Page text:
How to extract video from Vimeo

Like many people, I often find myself wanting to distribute video I find online in a variety of different formats, and utilise them in different applications. Flash video, one of the most popular ways to distribute video online,  puts a minor stumbling block in your way- as it provides a wrapper around the original video file, obfuscating it’s original source in the process.

For YouTube videos, I’m a big fan of the ZamZar service for abstracting video from the original Flash. You can simply plug in your YouTube URL of choice, add your email address, and wait for it to be delivered to your inbox. I’ve used it personally on several occasions, and it is yet to let me down.

Extracting video from Vimeo however, isn’t quite as simple, and from what I could see, no online video converter currently performs the magic for you. It’s a bit on the technical side, but here’s how to extract it yourself.

Step 1).

Download Firefox, and once installed, the Firebug extension.

Step 2).

Open Vimeo, and browse to the video webpage you want to download from.

Step 3).

Open Firebug, Tools > Firebug > Open Firebug, or press F12 to bring the pane up.

Step 4).

Switch to the ‘Net’ panel. This will allow you to see browser requests from the browser to the server. This will expose the original video file that you want to download.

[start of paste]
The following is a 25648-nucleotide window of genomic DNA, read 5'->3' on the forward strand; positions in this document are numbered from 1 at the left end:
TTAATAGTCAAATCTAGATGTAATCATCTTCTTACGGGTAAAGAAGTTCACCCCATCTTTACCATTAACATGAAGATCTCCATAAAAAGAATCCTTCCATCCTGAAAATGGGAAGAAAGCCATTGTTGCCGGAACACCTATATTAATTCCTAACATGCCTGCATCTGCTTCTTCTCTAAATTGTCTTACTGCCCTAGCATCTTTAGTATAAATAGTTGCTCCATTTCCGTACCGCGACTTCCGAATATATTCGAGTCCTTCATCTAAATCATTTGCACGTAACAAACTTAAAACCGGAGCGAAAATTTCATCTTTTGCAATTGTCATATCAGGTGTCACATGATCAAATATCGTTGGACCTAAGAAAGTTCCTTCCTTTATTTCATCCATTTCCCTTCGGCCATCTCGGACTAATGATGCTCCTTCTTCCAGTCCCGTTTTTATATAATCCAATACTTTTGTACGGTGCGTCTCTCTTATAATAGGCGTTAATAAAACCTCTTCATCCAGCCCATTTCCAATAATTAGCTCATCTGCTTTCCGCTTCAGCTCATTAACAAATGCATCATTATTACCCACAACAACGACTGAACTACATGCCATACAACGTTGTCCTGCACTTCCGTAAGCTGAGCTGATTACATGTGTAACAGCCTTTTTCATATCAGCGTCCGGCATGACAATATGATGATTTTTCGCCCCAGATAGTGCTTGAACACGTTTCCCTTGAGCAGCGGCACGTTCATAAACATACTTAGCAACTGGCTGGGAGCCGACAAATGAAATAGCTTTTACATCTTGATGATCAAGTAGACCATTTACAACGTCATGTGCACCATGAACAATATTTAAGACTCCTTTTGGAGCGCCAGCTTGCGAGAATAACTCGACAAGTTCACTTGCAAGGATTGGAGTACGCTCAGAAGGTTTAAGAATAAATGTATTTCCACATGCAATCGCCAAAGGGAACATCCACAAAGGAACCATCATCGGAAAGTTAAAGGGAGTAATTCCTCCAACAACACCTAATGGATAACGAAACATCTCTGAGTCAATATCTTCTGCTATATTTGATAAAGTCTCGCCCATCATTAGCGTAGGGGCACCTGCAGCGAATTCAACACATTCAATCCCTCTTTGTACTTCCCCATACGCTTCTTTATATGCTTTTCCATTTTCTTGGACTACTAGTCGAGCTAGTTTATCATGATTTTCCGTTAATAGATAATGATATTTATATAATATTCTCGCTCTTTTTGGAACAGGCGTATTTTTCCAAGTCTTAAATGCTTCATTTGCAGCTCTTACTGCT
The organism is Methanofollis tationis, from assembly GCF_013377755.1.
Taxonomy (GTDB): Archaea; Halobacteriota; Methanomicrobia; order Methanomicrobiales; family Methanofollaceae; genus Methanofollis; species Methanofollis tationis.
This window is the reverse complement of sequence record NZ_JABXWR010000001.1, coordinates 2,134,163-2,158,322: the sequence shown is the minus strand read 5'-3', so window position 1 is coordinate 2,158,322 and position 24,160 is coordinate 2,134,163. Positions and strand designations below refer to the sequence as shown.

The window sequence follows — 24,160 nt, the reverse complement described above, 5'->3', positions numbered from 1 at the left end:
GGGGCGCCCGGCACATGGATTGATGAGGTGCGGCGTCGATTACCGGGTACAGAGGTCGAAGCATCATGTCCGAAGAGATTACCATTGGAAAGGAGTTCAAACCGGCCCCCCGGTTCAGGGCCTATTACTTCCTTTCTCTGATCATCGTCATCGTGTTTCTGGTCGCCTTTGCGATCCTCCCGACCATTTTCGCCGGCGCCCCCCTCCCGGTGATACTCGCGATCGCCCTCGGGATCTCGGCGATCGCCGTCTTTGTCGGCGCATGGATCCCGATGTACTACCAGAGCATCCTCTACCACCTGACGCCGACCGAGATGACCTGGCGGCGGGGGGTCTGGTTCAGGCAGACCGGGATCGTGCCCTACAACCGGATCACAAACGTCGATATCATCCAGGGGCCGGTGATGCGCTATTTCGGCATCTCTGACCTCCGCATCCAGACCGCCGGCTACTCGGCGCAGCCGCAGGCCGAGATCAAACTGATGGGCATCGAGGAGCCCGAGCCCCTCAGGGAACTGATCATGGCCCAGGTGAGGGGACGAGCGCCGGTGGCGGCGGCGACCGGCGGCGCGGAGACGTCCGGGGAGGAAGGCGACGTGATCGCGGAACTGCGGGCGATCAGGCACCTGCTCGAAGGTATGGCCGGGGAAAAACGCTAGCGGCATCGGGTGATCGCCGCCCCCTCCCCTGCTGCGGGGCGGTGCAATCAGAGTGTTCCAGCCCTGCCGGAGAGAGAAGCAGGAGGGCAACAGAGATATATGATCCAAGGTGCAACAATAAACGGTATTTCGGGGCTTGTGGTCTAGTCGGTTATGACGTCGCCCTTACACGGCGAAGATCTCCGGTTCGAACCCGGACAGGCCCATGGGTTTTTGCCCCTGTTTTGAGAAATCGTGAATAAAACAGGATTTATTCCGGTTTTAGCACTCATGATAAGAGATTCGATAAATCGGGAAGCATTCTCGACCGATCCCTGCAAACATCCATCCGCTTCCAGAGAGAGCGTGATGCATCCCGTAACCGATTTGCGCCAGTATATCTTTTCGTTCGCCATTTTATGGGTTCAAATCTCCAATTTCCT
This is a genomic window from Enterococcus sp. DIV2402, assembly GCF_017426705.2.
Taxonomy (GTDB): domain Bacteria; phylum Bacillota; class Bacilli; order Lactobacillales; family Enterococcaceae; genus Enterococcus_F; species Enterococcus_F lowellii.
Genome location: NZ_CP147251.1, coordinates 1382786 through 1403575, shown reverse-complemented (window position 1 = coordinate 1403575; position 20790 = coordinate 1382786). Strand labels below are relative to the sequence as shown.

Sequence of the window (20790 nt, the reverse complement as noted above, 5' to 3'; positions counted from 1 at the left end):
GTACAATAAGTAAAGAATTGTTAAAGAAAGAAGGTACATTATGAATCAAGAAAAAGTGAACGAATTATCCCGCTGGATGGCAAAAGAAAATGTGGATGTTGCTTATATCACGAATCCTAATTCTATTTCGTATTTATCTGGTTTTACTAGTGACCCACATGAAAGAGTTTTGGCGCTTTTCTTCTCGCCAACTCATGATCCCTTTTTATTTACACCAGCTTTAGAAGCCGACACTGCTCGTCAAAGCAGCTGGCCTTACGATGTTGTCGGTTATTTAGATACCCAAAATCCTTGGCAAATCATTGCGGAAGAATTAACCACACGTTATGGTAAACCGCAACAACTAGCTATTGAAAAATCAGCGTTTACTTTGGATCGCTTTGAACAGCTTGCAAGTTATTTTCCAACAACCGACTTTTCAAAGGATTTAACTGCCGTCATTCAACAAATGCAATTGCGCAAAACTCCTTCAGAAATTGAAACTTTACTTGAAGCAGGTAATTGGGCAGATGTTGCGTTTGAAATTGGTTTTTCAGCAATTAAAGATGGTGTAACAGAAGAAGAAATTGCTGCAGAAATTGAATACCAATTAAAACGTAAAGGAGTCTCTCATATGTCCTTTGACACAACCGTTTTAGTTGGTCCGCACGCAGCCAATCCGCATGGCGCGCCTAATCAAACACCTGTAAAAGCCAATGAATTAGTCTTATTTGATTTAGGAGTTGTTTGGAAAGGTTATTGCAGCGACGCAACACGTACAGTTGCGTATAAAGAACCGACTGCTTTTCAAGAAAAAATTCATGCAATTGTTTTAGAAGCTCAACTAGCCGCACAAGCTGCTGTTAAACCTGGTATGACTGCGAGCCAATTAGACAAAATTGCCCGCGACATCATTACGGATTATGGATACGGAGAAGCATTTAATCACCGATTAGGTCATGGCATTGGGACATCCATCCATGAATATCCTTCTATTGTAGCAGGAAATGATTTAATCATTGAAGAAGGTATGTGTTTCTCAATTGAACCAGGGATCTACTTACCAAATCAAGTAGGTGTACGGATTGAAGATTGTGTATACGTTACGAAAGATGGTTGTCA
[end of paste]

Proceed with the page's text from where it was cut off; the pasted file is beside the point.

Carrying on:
Step 5)

Press play on the video file whilst the Firebug panel is still open. You’ll see the video file streaming down via the Net Panel, exposing exactly where you need to go to get the file. See the screenshot below:

Step 6)

Right click on the file, and copy its location as you can see from the screenshot below. This is the file you want to download.

Paste it back into the browser and it should offer you a way to download the mp4 file.

If it opens in Quicktime or something similar, all you have to do is wait for the entire file to download, and go to file > save.

Voila! Done! You can now take this file and convert, re-upload elsewhere or embed into an offline application.


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  1. Thanks X 10 – this is extremely helpful and has renewed my interest in Firebug from being exclusively on Chrome for quite a while. Quick note – Firebug for Chrome currently has a limited feature set so stick with Firefox for this example.

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